The bank which is the tenant of the parcel the parish owns determined in early 2011 that it hadn't been paying enough rent (I'm not kidding). They cut the parish a check for roughly $70,000 to make up the difference. The vestry decided that this money would be applied to refurbish the building exterior, renewing stucco, roofing, paint, and rain gutters. The money was put into a CD until payment would be required. The work was put out for bid during summer 2011, and the contractors made the renovations during the fall. There were no irregularities in this process, and the work was definitely needed, since there had been a major roof leak the prior winter. The budget for the renovations came out very, very close to the amount of the CD, and there were no overruns.
I was interim treasurer at the time the work was done and the bills came due. I pointed out to Fr Kelley and the wardens the need to cash the CD. This was done; Fr Kelley accompanied the authorized signers to the bank, we got a cashier's check for the CD, carried the check over to the bank where the parish had its main business account, made the deposit, and started writing checks to the contractors. The project was, in fact, very well managed; the only glitches I'm aware of were the disturbance in the neighborhood caused by the noise and dust from sandblasting the old stucco, which was unfortunately unavoidable, as well as a penalty payment to the parish's rubbish disposal company for excess weight due to the sandblasting residue. Stuff happens, otherwise, the whole thing went well and was completely on the up-and-up.
Fr Kelley was never an authorized signer for any parish account other than the rector's discretionary fund. This is typical of church finance generally. The normal parish accounts require two authorized signatures on any check. Fr Kelley accompanied the authorized signers in picking up the cashier's check for the CD and depositing it in the business checking account simply out of normal conscientiousness -- this was a big sum for an important project.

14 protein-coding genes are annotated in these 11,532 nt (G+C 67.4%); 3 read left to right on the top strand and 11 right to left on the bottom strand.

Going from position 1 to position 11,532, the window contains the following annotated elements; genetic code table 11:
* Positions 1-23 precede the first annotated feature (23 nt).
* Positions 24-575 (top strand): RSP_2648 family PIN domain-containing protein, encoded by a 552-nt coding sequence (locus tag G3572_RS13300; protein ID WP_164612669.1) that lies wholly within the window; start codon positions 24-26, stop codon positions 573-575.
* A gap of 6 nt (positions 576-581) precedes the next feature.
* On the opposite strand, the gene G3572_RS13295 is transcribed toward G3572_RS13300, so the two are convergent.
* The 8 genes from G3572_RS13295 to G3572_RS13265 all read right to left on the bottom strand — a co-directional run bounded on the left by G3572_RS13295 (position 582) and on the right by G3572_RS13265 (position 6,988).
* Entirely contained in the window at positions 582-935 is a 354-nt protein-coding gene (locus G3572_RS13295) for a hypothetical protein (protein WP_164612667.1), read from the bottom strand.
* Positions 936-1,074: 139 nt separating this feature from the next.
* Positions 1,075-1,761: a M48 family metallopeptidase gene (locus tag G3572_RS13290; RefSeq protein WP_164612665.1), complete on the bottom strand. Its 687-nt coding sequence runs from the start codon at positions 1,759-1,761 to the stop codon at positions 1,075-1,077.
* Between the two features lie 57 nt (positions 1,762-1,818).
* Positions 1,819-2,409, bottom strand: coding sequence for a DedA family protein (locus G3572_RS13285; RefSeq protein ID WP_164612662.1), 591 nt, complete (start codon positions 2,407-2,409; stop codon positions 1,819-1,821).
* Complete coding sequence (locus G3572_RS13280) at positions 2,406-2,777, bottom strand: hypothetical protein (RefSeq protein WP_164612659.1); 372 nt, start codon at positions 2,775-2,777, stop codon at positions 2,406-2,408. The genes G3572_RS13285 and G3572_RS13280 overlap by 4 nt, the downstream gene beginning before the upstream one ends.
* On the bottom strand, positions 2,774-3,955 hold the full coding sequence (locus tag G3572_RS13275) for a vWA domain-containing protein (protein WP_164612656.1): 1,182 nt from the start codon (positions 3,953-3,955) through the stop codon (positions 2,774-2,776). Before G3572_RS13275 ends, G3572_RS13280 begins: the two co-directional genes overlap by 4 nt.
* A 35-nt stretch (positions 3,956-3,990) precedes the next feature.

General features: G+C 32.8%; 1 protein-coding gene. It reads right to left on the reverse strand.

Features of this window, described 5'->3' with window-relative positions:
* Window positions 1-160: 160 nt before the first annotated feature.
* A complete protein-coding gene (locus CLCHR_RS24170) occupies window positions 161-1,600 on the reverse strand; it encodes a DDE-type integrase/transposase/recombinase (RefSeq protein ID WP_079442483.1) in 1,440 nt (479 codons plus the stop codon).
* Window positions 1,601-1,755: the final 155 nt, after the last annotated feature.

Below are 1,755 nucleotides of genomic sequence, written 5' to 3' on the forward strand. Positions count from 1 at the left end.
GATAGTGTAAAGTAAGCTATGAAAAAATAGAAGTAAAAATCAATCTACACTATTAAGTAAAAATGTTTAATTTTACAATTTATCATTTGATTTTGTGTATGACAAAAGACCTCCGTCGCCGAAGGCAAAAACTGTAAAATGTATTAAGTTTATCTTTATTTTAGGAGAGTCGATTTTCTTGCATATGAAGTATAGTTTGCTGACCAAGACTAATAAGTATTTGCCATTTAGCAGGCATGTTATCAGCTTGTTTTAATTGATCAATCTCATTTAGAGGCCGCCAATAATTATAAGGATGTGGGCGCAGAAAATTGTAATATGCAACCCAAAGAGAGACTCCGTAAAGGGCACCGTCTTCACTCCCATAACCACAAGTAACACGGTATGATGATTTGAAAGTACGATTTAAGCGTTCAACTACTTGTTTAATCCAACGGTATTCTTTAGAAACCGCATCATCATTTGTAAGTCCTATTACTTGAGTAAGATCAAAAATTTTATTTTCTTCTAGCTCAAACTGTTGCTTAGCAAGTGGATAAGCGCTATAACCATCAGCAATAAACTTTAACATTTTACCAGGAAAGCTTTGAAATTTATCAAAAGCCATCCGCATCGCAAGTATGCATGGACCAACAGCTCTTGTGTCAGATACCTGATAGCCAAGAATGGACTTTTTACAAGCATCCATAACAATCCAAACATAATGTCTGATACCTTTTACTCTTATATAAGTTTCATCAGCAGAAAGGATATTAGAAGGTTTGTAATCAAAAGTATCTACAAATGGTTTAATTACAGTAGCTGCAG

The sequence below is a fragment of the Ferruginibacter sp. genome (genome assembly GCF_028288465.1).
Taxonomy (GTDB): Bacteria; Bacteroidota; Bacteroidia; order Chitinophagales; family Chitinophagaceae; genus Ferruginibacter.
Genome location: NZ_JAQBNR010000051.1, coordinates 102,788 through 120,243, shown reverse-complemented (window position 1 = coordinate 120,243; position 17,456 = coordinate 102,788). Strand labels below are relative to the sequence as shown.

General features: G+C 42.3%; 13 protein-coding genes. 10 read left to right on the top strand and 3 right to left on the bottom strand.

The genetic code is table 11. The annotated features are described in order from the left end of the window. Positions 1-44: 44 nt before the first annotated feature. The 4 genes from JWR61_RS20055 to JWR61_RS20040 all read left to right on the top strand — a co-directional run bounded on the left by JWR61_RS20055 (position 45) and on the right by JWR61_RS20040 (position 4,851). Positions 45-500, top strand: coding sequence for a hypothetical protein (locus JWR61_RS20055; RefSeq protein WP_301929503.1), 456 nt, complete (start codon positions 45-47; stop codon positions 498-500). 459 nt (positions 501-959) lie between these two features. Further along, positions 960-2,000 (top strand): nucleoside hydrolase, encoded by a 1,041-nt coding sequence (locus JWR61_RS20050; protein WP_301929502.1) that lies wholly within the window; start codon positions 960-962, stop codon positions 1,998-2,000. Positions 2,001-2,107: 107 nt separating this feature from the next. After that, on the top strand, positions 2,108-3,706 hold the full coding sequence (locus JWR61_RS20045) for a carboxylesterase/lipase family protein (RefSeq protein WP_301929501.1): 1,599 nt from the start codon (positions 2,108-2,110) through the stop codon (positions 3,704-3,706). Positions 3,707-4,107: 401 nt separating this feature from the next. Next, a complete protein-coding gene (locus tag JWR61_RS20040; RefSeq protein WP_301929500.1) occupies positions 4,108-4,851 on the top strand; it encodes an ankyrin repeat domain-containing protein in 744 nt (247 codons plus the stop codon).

One of the early allegations against Fr Kelley on the financial side was that he "stole" $70,000 from a parish CD. I can only assume this referred to the CD dedicated to the building renovation from the bank's rent payment -- there were no other CDs in this amount.
When these allegations first surfaced in mid-2012, I e-mailed ACA Presiding Bishop Marsh outlining the circumstances above, indicating that the money had been budgeted by the vestry, all expenditures were in accordance with the budget, Fr Kelley was not an authorized signer on the accounts, and no money from the renovations had gone to him. Since I had been the parish's interim treasurer at the time, I offered to answer any other questions he might have or provide any other substantiation or clarification he might need to resolve this issue. Marsh never replied.
I also discussed the renovation project and my role as interim treasurer in writing the checks with the parish's outside auditor in early 2012. The auditor never found any issues relating to the project.
However, one of the allegations against Kelley in the ACA kangaroo proceedings against him in fall 2012 had morphed into the idea that he'd "tried to" open an account to deposit the $70,000, presumably for his own use. Although there was absolutely no evidence that he'd "tried to" do any such thing, and there were two witnesses to what had actually occurred (the routine transfer of a cashier's check from one bank to deposit in the parish's normal business account in another for an authorized use), Fr Kelley was "convicted" (or whatever the actual word is) on this spurious allegation by the ACA.